Director: Richard Donner
Starring: Bruce Willis, Mos Def, David Morse
Rated PG-13 for violence, intense sequences of action and strong language
On the day that Bruce Willis receives his inevitable lifetime achievement award from the Academy, 16 Blocks won’t be included in the highlight reel. That’s a shame, because the film very nearly works as a character study interrupted by a few action sequences. Instead, director Richard Donner settles for a routine action flick bookended by a few poignant character moments.
Willis plays Detective Jack Mosely, another variation of the broken-down cop character he’s perfected over countless other films. This time he’s an unapologetic alcoholic with a bum leg and a silly-looking cop-stache who shuffles around the precinct, grunting at colleagues and marking time until retirement.
One morning Mosely is assigned to escort a key witness (Mos Def) to the courthouse. It’s a simple assignment, he’s got two hours to go 16 blocks. Unfortunately for Mosely, he looks a lot like Bruce Willis, and that means things are going to get very noisy very quickly. It turns out the witness, Eddie Bunker, has dirt on a bunch of cops, and they’d all feel better if he died before giving his testimony. Cue the ambushes, shoot-outs, bus chases and intense looks of incredulity from Willis.
The first act, which sets up Mosely’s character and predicament, is nicely handled. Willis’ enduring popularity as an action star is his ability to project that “everyman” persona; no matter how many times we see him perform Herculean feats of improbable justice, we always believe that this is the first time anything like this has ever happened to him. It’s an undervalued quality in action flicks, and Willis’ knack for it is unmatched. As the simple assignment goes awry, Mosely digs down and reawakens the old cop who once believed in truth, justice and the American way. His face takes on that look of irrepressible determination, and we in the audience feel a familiar comfort.
In the second act, however, the film stumbles. Donner, a veteran action director, knows how to compose a thrilling chase sequence, but that in and of itself is not enough to buoy an entire act. Bickering and bonding, Mosely and Bunker race through seedy bars, dark alleyways and crummy apartment buildings as they try to elude the bloodthirsty cops. Bunker talks a mile a minute and Mosely responds with monosyllabic grunts, and we’re reminded of every other mismatched buddy shoot-em-up since Lethal Weapon, which Donner also directed. Mos Def uses the inherent comedy of their incompatibility to generate some easy laughs, but the urgent nature of their situation prevents the characters from becoming anything more than rough sketches.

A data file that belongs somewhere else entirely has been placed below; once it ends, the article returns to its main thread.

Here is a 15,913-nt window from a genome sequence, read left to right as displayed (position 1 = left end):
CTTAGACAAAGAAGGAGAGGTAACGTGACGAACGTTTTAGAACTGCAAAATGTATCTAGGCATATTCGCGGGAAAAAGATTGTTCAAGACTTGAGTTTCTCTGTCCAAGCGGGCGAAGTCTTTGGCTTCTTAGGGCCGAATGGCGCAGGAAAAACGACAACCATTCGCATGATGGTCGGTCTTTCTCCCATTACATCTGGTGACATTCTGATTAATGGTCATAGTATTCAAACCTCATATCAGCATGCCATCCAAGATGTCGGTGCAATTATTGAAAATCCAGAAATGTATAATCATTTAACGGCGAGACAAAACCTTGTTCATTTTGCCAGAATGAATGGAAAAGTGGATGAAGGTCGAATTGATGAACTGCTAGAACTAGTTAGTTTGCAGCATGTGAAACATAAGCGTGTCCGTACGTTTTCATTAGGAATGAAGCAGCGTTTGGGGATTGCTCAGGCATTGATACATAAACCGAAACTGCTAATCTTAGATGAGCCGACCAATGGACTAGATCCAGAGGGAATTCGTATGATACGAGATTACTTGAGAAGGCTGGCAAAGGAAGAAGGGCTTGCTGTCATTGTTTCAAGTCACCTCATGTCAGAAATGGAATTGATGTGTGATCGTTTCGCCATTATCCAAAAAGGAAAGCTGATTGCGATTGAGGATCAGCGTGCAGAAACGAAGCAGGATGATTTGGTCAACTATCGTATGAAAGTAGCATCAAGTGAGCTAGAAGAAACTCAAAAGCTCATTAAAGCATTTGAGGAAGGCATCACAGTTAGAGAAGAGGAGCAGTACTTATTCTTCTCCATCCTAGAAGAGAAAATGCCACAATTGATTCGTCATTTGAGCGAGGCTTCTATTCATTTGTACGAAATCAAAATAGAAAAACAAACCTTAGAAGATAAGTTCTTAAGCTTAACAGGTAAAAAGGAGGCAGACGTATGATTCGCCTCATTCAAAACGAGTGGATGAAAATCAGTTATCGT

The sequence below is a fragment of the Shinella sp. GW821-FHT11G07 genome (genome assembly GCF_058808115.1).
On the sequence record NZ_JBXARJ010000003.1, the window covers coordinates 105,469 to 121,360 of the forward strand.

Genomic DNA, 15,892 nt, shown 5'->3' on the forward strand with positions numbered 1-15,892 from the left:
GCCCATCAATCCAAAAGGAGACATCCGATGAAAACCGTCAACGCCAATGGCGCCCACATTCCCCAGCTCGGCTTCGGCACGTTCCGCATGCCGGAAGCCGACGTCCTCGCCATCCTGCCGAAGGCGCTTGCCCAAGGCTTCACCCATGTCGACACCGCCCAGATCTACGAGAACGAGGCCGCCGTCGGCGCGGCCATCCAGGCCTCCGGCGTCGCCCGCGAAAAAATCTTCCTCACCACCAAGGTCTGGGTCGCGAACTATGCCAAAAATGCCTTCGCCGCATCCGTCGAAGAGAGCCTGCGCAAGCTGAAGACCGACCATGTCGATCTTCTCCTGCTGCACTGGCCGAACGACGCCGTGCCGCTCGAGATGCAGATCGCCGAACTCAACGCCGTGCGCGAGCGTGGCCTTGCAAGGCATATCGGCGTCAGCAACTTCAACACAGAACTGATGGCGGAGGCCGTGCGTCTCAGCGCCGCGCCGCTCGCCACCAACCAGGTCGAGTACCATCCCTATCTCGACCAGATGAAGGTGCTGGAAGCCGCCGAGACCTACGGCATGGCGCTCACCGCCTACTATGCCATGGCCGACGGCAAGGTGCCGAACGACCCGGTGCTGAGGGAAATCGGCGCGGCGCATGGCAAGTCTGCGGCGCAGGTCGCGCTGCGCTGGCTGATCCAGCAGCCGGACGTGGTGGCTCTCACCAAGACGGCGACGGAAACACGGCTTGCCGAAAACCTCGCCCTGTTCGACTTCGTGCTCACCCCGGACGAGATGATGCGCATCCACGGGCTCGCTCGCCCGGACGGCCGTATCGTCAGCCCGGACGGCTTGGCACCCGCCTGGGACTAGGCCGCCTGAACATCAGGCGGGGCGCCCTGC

And then, in the third act, a funny thing happens. The pedal-to-the-metal pace suddenly subsides, and you can practically hear the gears grinding as the story downshifts from big, overblown actioner to gripping, emotional drama. It’s an admirable twist on the genre, and it even plays well, with both Willis and Def rising to the occasion, but unfortunately it’s too little, too late. The film hasn’t earned its thoughtful resolution, and the powerful climax that could have been is only barely glimpsed.
Mos Def can’t yet open a picture by himself, but it won’t be long. He’s a charismatic actor who brings life and love to a very thin character here. After a silly but likeable turn in The Italian Job, he brought mesmerizing power to his small part in The Woodsman, easily holding his own against Kevin Bacon. 16 Blocks is his most prominent role to date, and should catch him some juicier parts.
David Morse is serviceable in the role of Mosely’s cold-blooded former partner who leads the band of dirty cops. We immediately know that he’s a sleazy guy, because he chews gum with his mouth open, which makes him detestable on principle alone.
Bruce Willis is reportedly working on a fourth Die Hard picture. At 51, he can’t have too many more of these blazing action movies in him, so one can only hope that he goes out on a high note. 16 Blocks is just too disparate to be it.